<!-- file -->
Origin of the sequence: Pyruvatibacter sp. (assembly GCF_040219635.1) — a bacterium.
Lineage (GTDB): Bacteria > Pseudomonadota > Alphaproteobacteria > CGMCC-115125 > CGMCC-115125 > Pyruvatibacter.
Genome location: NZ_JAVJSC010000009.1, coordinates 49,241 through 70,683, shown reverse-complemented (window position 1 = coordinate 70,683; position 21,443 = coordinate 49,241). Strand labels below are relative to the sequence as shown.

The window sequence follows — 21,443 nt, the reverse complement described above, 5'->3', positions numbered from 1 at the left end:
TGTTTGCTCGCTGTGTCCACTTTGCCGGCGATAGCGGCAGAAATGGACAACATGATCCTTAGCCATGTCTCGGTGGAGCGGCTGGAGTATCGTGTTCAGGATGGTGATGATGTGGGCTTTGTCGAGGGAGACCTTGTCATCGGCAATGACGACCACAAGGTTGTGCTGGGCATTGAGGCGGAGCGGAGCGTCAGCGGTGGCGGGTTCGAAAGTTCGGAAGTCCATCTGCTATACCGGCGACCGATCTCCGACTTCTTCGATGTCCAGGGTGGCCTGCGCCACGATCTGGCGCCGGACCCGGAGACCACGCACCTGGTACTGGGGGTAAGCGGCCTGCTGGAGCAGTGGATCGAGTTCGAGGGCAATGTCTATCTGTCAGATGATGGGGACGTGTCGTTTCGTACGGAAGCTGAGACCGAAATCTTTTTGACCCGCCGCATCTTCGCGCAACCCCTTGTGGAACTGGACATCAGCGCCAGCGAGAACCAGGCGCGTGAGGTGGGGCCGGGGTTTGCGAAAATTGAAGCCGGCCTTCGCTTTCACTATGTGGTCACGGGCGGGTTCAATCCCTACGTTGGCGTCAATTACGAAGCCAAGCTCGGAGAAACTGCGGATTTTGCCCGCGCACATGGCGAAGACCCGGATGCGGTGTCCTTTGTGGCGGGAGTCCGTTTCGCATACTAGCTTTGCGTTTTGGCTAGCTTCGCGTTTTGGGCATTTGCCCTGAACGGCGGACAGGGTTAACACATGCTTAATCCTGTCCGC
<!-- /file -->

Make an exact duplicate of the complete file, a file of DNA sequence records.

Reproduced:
Origin of the sequence: Pyruvatibacter sp. (assembly GCF_040219635.1) — a bacterium.
Lineage (GTDB): Bacteria > Pseudomonadota > Alphaproteobacteria > CGMCC-115125 > CGMCC-115125 > Pyruvatibacter.
Genome location: NZ_JAVJSC010000009.1, coordinates 49,241 through 70,683, shown reverse-complemented (window position 1 = coordinate 70,683; position 21,443 = coordinate 49,241). Strand labels below are relative to the sequence as shown.

The window sequence follows — 21,443 nt, the reverse complement described above, 5'->3', positions numbered from 1 at the left end:
TGTTTGCTCGCTGTGTCCACTTTGCCGGCGATAGCGGCAGAAATGGACAACATGATCCTTAGCCATGTCTCGGTGGAGCGGCTGGAGTATCGTGTTCAGGATGGTGATGATGTGGGCTTTGTCGAGGGAGACCTTGTCATCGGCAATGACGACCACAAGGTTGTGCTGGGCATTGAGGCGGAGCGGAGCGTCAGCGGTGGCGGGTTCGAAAGTTCGGAAGTCCATCTGCTATACCGGCGACCGATCTCCGACTTCTTCGATGTCCAGGGTGGCCTGCGCCACGATCTGGCGCCGGACCCGGAGACCACGCACCTGGTACTGGGGGTAAGCGGCCTGCTGGAGCAGTGGATCGAGTTCGAGGGCAATGTCTATCTGTCAGATGATGGGGACGTGTCGTTTCGTACGGAAGCTGAGACCGAAATCTTTTTGACCCGCCGCATCTTCGCGCAACCCCTTGTGGAACTGGACATCAGCGCCAGCGAGAACCAGGCGCGTGAGGTGGGGCCGGGGTTTGCGAAAATTGAAGCCGGCCTTCGCTTTCACTATGTGGTCACGGGCGGGTTCAATCCCTACGTTGGCGTCAATTACGAAGCCAAGCTCGGAGAAACTGCGGATTTTGCCCGCGCACATGGCGAAGACCCGGATGCGGTGTCCTTTGTGGCGGGAGTCCGTTTCGCATACTAGCTTTGCGTTTTGGCTAGCTTCGCGTTTTGGGCATTTGCCCTGAACGGCGGACAGGGTTAACACATGCTTAATCCTGTCCGC